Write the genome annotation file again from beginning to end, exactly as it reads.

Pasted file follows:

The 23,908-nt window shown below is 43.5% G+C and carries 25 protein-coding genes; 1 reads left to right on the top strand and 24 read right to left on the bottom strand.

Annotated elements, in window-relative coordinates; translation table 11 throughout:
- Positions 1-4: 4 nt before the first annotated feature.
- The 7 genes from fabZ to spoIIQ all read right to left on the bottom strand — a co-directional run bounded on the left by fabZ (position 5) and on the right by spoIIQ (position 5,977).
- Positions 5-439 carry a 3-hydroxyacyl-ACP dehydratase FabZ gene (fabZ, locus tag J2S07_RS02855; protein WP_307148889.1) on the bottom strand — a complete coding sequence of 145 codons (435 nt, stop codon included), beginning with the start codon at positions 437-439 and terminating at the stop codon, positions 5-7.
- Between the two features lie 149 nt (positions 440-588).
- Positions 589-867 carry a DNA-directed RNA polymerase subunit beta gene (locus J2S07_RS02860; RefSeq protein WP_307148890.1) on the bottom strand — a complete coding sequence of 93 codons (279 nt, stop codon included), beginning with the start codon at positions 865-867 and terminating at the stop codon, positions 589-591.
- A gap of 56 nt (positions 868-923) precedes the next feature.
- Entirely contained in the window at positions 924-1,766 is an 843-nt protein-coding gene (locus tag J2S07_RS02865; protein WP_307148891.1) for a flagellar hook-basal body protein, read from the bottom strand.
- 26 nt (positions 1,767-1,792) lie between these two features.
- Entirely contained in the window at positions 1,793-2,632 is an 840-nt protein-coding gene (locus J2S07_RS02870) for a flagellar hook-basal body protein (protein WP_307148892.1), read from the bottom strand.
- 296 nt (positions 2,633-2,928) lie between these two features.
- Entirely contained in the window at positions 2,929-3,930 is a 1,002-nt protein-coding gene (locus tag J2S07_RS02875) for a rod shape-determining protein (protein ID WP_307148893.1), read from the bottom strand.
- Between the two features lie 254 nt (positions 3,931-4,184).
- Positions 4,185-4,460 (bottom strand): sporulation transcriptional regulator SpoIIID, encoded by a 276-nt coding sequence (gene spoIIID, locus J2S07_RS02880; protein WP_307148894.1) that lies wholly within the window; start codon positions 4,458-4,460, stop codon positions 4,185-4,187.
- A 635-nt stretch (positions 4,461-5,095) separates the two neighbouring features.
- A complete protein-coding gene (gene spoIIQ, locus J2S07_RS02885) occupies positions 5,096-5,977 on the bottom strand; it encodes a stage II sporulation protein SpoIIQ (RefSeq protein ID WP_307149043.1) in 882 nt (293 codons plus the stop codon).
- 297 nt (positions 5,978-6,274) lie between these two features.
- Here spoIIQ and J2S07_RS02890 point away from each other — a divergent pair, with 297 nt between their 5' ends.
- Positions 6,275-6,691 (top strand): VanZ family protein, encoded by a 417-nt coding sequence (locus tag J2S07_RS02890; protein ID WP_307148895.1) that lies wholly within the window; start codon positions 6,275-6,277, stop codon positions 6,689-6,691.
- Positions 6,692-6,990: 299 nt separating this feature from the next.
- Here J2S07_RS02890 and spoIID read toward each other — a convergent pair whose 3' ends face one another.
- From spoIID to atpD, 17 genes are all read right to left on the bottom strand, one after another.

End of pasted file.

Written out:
The 23,908-nt window shown below is 43.5% G+C and carries 25 protein-coding genes; 1 reads left to right on the top strand and 24 read right to left on the bottom strand.

Annotated elements, in window-relative coordinates; translation table 11 throughout:
- Positions 1-4: 4 nt before the first annotated feature.
- The 7 genes from fabZ to spoIIQ all read right to left on the bottom strand — a co-directional run bounded on the left by fabZ (position 5) and on the right by spoIIQ (position 5,977).
- Positions 5-439 carry a 3-hydroxyacyl-ACP dehydratase FabZ gene (fabZ, locus tag J2S07_RS02855; protein WP_307148889.1) on the bottom strand — a complete coding sequence of 145 codons (435 nt, stop codon included), beginning with the start codon at positions 437-439 and terminating at the stop codon, positions 5-7.
- Between the two features lie 149 nt (positions 440-588).
- Positions 589-867 carry a DNA-directed RNA polymerase subunit beta gene (locus J2S07_RS02860; RefSeq protein WP_307148890.1) on the bottom strand — a complete coding sequence of 93 codons (279 nt, stop codon included), beginning with the start codon at positions 865-867 and terminating at the stop codon, positions 589-591.
- A gap of 56 nt (positions 868-923) precedes the next feature.
- Entirely contained in the window at positions 924-1,766 is an 843-nt protein-coding gene (locus tag J2S07_RS02865; protein WP_307148891.1) for a flagellar hook-basal body protein, read from the bottom strand.
- 26 nt (positions 1,767-1,792) lie between these two features.
- Entirely contained in the window at positions 1,793-2,632 is an 840-nt protein-coding gene (locus J2S07_RS02870) for a flagellar hook-basal body protein (protein WP_307148892.1), read from the bottom strand.
- 296 nt (positions 2,633-2,928) lie between these two features.
- Entirely contained in the window at positions 2,929-3,930 is a 1,002-nt protein-coding gene (locus tag J2S07_RS02875) for a rod shape-determining protein (protein ID WP_307148893.1), read from the bottom strand.
- Between the two features lie 254 nt (positions 3,931-4,184).
- Positions 4,185-4,460 (bottom strand): sporulation transcriptional regulator SpoIIID, encoded by a 276-nt coding sequence (gene spoIIID, locus J2S07_RS02880; protein WP_307148894.1) that lies wholly within the window; start codon positions 4,458-4,460, stop codon positions 4,185-4,187.
- A 635-nt stretch (positions 4,461-5,095) separates the two neighbouring features.
- A complete protein-coding gene (gene spoIIQ, locus J2S07_RS02885) occupies positions 5,096-5,977 on the bottom strand; it encodes a stage II sporulation protein SpoIIQ (RefSeq protein ID WP_307149043.1) in 882 nt (293 codons plus the stop codon).
- 297 nt (positions 5,978-6,274) lie between these two features.
- Here spoIIQ and J2S07_RS02890 point away from each other — a divergent pair, with 297 nt between their 5' ends.
- Positions 6,275-6,691 (top strand): VanZ family protein, encoded by a 417-nt coding sequence (locus tag J2S07_RS02890; protein ID WP_307148895.1) that lies wholly within the window; start codon positions 6,275-6,277, stop codon positions 6,689-6,691.
- Positions 6,692-6,990: 299 nt separating this feature from the next.
- Here J2S07_RS02890 and spoIID read toward each other — a convergent pair whose 3' ends face one another.
- From spoIID to atpD, 17 genes are all read right to left on the bottom strand, one after another.